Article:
We are living in an era of extremely fast developing advancements in the field of genetics. With the completion of full genome mapping, there has been a race to improve our understanding of human genetics.
An indepth study of 81 individuals with a clinical diagnosis of Kabuki. Clinical comparisons were made between various groups - MLL2 positive and negative groups, MLL2 and KDM6A groups, and MLL2 truncating and non-truncating types.
Approximately 75% of individuals with a clinical diagnosis of Kabuki are caused by an MLL2 mutation. According to a study published in July 2011 the presenting characteristics of MLL2 mutation-positive cases did not differ greatly from the MLL2 mutation-negative cases. the one exception being that renal anomalies were more common in the mutation-positive group.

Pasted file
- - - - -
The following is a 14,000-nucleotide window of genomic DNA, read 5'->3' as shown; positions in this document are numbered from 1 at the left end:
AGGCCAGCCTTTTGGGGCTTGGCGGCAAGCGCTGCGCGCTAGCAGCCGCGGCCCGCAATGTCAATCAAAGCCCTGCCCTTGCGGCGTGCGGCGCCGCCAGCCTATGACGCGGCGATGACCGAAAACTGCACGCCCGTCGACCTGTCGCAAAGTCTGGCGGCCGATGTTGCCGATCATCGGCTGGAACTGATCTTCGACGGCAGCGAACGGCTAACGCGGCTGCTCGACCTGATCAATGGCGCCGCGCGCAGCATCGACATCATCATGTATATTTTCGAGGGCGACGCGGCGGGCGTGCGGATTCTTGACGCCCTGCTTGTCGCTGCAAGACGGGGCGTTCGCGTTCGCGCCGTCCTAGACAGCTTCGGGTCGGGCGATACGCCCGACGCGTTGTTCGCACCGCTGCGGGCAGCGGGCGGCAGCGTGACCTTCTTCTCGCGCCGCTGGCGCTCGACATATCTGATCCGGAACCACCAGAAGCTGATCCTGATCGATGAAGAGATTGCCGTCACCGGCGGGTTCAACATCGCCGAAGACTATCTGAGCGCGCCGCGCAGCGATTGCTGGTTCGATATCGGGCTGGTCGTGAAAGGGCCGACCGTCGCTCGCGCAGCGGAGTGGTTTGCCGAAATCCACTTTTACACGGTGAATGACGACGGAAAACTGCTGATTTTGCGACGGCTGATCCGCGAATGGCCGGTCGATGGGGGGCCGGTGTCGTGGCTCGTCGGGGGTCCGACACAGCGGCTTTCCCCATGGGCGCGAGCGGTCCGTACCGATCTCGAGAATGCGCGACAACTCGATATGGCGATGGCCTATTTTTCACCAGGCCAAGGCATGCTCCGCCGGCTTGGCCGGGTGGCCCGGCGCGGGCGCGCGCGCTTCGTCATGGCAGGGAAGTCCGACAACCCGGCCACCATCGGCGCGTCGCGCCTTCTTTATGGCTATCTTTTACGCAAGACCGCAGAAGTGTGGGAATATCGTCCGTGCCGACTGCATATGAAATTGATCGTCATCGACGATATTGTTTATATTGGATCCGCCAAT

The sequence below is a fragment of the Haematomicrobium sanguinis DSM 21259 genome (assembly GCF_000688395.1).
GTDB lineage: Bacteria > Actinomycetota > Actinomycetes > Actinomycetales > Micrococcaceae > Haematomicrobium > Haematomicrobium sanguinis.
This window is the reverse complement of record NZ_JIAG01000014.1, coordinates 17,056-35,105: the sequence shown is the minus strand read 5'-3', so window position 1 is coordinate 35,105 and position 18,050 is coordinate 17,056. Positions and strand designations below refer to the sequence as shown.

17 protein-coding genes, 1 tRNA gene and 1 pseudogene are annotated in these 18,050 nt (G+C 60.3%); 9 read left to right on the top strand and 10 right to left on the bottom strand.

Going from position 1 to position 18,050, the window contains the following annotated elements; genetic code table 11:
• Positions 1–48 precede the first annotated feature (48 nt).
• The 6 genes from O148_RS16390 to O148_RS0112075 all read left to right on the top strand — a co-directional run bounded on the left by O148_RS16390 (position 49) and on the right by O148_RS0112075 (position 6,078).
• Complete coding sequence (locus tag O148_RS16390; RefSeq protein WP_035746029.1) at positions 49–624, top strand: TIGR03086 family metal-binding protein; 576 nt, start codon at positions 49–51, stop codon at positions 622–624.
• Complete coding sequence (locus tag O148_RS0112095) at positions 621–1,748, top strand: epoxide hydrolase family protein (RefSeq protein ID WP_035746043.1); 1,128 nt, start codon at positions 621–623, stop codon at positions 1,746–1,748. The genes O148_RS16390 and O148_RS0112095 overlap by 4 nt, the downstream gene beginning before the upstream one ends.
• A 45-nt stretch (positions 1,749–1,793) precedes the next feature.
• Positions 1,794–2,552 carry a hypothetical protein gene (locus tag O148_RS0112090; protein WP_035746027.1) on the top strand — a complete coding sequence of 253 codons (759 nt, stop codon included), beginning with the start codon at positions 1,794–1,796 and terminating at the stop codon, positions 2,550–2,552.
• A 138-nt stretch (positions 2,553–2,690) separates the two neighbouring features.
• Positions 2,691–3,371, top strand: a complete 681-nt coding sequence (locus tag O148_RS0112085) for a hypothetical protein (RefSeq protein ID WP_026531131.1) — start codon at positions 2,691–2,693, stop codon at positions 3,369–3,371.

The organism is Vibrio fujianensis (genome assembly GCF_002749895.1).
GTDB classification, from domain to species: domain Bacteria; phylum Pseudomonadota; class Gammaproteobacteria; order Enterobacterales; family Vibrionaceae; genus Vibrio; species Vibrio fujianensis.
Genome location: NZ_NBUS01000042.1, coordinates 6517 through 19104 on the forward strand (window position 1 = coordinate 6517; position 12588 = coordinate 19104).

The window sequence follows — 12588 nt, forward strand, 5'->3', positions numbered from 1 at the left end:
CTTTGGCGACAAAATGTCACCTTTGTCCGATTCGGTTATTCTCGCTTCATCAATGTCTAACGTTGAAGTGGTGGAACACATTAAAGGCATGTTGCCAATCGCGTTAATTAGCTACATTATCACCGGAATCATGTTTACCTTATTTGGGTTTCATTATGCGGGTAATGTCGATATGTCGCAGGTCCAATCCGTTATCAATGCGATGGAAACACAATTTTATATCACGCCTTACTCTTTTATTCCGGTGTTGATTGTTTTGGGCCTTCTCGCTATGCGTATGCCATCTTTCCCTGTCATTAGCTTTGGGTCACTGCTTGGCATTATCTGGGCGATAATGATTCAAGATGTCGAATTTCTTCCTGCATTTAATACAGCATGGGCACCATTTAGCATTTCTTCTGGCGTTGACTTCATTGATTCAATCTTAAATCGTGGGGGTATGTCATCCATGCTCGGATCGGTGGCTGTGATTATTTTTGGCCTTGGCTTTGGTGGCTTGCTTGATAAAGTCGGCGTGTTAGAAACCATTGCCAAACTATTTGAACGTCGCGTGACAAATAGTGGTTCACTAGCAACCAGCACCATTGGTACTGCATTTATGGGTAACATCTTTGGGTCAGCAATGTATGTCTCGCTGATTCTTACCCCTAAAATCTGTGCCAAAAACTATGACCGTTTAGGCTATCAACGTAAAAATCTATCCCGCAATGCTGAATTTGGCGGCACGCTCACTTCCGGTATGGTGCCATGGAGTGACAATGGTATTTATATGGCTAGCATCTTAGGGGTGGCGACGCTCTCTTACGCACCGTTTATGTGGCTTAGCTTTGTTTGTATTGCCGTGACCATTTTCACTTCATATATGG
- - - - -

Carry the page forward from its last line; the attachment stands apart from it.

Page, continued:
The human body has many different
cells yet they all share identical information content. The human genome (the
book of life), which is the encyclopedia of all the machinery in all the cells
has about 20000 genes (words). How does a cell decide which genes (words) to
use at a specific time? One way is through the use of epigenetics. Epigenetic
modifications sit close to the genes (words) they affect and thereby
essentially highlight (or strikethrough) the genes (words) that should be used
by that cell type at that time.